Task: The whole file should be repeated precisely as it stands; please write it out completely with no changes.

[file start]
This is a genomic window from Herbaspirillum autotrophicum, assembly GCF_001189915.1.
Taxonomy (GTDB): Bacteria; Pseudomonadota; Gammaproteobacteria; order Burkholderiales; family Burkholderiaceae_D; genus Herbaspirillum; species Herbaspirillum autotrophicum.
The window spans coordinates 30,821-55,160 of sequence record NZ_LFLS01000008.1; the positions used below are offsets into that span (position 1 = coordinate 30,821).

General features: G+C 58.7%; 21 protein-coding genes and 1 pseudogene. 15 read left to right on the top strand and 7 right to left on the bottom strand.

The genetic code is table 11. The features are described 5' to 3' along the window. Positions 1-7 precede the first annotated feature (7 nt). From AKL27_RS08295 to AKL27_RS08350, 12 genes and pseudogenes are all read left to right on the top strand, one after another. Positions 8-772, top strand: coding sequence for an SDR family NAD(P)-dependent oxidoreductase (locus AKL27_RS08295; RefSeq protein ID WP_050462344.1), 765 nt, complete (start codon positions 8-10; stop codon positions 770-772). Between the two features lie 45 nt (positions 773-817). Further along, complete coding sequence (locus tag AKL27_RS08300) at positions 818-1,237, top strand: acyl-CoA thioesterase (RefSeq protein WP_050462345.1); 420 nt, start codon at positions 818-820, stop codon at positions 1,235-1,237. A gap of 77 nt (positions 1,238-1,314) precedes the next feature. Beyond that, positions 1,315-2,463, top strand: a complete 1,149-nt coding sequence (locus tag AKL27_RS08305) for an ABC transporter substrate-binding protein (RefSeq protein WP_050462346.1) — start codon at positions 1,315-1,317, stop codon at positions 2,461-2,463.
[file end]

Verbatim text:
This is a genomic window from Herbaspirillum autotrophicum, assembly GCF_001189915.1.
Taxonomy (GTDB): Bacteria; Pseudomonadota; Gammaproteobacteria; order Burkholderiales; family Burkholderiaceae_D; genus Herbaspirillum; species Herbaspirillum autotrophicum.
The window spans coordinates 30,821-55,160 of sequence record NZ_LFLS01000008.1; the positions used below are offsets into that span (position 1 = coordinate 30,821).

General features: G+C 58.7%; 21 protein-coding genes and 1 pseudogene. 15 read left to right on the top strand and 7 right to left on the bottom strand.

The genetic code is table 11. The features are described 5' to 3' along the window. Positions 1-7 precede the first annotated feature (7 nt). From AKL27_RS08295 to AKL27_RS08350, 12 genes and pseudogenes are all read left to right on the top strand, one after another. Positions 8-772, top strand: coding sequence for an SDR family NAD(P)-dependent oxidoreductase (locus AKL27_RS08295; RefSeq protein ID WP_050462344.1), 765 nt, complete (start codon positions 8-10; stop codon positions 770-772). Between the two features lie 45 nt (positions 773-817). Further along, complete coding sequence (locus tag AKL27_RS08300) at positions 818-1,237, top strand: acyl-CoA thioesterase (RefSeq protein WP_050462345.1); 420 nt, start codon at positions 818-820, stop codon at positions 1,235-1,237. A gap of 77 nt (positions 1,238-1,314) precedes the next feature. Beyond that, positions 1,315-2,463, top strand: a complete 1,149-nt coding sequence (locus tag AKL27_RS08305) for an ABC transporter substrate-binding protein (RefSeq protein WP_050462346.1) — start codon at positions 1,315-1,317, stop codon at positions 2,461-2,463.